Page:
Frank Sinatra in a still from The House I Live In (1945).
John Springer Collection/Corbis/Getty Images
By Rocky Lang and Barbara Hall
October 1, 2019

Hollywood stars, by definition, are known for their public personas, but in private communication, there’s so often something personal to be learned about even the biggest celebrities. Rocky Lang and Barbara Hall’s new book Letters from Hollywood: Inside the Private World of Classic American Moviemaking (Abrams) brings together some enlightening examples of that phenomenon. In this excerpt, Frank Sinatra — in between a cheerful greeting and a subtle reference to Henry Wadsworth Longfellow’s “The Day Is Done” — opens up about his ideas on how the movies could make a difference in addressing some of America’s most pressing problems.

In this letter to Albert Maltz, Frank Sinatra praises his acclaimed screenplay for Pride of the Marines, which was being released just as the war in Japan was coming to an end. Maltz’s script was based on the true story of Al Schmid, a Marine who was blinded at Guadalcanal after singlehandedly killing two hundred Japanese soldiers. Pride was among the first films to tackle the issue of physical and mental rehabilitation for veterans and to frankly address problems that returning soldiers might face, such as unemployment and racial and religious discrimination. The fight against bigotry was an important issue for both Maltz and Sinatra, who had recently collaborated on a short film called The House I Live In, in which Sinatra sings the title song in order to preach tolerance to a group of boys who are tormenting a Jewish classmate. The RKO short was released widely in theaters in November 1945 and earned a special Academy Award the following year. In 1947, Maltz was called to testify before the House Un-American Activities Committee and later was blacklisted and imprisoned as one of the Hollywood Ten. In 1960, Sinatra attempted to break the blacklist by openly hiring Maltz to work with him on an adaptation of The Execution of Private Slovik, but Sinatra was forced to abandon the project under pressure from powerful industry and political forces.

Frank Sinatra's letter to Albert Maltz. Aug. 31, 1945.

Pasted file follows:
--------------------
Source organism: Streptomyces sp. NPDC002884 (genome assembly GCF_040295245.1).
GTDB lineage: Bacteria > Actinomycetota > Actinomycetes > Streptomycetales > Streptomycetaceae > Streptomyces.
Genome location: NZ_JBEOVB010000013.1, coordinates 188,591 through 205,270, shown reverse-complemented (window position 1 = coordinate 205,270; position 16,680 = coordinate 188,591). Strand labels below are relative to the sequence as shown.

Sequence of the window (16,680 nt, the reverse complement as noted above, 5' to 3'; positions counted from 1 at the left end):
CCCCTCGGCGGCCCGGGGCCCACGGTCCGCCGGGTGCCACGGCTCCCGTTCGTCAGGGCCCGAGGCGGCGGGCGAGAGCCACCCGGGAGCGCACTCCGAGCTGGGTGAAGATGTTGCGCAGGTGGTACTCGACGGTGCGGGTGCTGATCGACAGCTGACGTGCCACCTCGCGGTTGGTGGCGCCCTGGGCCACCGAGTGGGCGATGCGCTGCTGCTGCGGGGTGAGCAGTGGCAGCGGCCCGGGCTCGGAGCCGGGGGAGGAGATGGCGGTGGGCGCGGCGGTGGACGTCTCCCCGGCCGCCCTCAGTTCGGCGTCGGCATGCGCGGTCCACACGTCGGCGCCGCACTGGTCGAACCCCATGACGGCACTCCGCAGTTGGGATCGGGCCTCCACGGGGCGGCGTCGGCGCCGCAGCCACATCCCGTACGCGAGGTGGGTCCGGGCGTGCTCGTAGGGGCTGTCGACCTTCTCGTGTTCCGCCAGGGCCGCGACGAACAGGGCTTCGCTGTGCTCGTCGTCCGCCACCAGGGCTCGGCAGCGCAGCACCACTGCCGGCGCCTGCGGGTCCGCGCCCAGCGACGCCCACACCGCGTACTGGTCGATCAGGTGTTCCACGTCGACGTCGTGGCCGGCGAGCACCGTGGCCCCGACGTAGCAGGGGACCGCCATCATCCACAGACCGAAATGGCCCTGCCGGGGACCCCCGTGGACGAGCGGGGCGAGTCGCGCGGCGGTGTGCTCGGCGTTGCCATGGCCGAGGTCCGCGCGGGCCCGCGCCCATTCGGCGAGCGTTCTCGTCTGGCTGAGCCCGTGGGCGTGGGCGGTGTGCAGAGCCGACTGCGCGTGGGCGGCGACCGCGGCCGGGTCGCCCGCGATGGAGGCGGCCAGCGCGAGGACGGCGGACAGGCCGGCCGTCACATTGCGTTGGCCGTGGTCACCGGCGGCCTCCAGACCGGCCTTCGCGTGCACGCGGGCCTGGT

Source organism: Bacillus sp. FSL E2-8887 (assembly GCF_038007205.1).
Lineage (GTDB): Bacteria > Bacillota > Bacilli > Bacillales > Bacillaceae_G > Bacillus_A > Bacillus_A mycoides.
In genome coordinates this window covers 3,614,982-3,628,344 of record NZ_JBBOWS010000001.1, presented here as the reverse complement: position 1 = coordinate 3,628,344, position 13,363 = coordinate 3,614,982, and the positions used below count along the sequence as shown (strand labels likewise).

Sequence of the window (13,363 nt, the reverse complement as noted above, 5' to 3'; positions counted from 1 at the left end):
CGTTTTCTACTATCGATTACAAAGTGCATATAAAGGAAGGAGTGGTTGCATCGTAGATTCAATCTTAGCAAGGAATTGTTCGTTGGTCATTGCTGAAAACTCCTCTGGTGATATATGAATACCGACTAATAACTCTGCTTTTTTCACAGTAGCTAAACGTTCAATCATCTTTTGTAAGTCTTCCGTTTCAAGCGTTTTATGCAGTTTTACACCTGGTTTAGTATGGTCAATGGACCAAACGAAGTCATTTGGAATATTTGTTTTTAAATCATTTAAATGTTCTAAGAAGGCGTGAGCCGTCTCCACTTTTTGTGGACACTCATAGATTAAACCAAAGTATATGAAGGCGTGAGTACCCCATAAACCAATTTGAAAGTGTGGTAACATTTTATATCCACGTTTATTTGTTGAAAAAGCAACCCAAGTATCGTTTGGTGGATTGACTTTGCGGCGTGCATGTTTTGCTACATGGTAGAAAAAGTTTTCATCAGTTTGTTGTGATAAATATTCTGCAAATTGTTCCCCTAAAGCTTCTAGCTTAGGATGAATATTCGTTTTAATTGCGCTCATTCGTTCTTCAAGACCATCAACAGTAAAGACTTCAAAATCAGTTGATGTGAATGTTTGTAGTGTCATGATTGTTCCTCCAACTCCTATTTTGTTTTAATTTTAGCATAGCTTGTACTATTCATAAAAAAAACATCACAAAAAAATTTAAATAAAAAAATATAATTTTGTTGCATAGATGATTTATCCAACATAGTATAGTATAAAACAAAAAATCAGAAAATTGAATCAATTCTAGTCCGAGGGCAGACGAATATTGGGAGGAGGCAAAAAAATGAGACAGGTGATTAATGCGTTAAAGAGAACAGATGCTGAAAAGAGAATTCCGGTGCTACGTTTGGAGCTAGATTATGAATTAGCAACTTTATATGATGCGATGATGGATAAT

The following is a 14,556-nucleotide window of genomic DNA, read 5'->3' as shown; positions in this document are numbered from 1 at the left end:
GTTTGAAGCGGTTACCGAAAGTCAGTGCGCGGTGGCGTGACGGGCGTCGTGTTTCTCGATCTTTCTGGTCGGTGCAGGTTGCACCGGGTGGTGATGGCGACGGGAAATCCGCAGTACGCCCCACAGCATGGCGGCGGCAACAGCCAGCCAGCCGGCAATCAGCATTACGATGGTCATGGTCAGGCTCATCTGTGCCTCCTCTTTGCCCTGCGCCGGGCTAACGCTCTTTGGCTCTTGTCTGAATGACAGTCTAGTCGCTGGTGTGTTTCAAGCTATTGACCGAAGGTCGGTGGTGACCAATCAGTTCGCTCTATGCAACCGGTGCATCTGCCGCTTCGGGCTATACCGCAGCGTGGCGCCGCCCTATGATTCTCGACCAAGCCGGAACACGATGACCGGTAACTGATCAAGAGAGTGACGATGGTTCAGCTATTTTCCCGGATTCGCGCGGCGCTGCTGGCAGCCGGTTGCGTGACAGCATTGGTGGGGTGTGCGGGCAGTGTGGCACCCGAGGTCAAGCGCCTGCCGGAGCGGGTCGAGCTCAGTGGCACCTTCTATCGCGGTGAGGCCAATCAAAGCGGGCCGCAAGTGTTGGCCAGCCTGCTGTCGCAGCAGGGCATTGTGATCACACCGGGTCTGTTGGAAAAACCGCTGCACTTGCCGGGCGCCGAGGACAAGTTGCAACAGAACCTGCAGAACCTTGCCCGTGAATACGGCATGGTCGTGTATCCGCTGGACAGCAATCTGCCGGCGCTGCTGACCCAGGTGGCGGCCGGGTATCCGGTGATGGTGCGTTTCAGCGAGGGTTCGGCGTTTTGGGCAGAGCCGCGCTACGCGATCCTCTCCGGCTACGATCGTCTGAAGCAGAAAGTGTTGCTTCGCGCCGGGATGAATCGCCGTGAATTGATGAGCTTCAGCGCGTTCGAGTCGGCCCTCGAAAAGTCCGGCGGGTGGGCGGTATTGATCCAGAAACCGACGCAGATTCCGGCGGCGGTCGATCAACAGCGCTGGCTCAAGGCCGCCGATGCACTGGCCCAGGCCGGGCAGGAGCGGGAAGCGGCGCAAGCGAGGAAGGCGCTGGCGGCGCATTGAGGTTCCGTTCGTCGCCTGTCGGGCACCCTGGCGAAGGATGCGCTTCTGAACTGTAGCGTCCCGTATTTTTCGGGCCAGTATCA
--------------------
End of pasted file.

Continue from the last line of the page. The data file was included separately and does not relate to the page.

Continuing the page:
Courtesy of Frank Sinatra Enterprises

My dear Albert:

This is probably the first letter I’ve written anyone in quite a few moons. However, in every instance there’s an exception to the rule and in this instance, you’re it!

I have just seen “Pride of the Marines” and throughout my entire chaotic existence, I have never been so emotionally moved by anything—whether it be a film, a book or a story. Honestly, Albert, I was genuinely awed.

You see, you must first understand—excuse me, I know you do understand—that my anxiety and interest in our social discrimination (or what have you) problems have been hungrily awaiting such valuable assistance. When I think of the tremendous amount of Americans who will see and hear and be made aware of this deplorable problem, I tell you, Albert, it’s wonderful. A thousand guys like me could talk to kids in schools and people in auditoriums for a year and we’d still only reach a small amount in comparison.

Please don’t think I’m going overboard on this thing; it’s just that I’m completely convinced that the greatest, most effective weapon has suddenly come to life for the millions of bigoted, stupid, anti-everything people. I’m sure that they have read it in books and newspapers and I’m sure they’ve heard it on their radios, and I’m also sure that they have been talked to—but I tell you, Albert, this is it—just plain movies. You’ve got to hit ‘em right in the kisser with it and, baby, you really did.

So there—I’ve said my piece and unlike the Arab and his tent and his silence, I will very loudly fold up my soap box and make a helluva lot of noise on my way out.

Fondly,

Frank

P.S. If you haven’t already guessed how I feel—just for the record, I know that you’re the best goddam writer around. And believe me, it’s a big “around”.

Abrams

Excerpted from the new book Letters from Hollywood: Inside the Private World of Classic American Moviemaking (Abrams) compiled and edited by Rocky Lang and Barbara Hall. © 2019 Rocky Lang and Barbara Hall. Letter courtesy of Frank Sinatra Enterprises.

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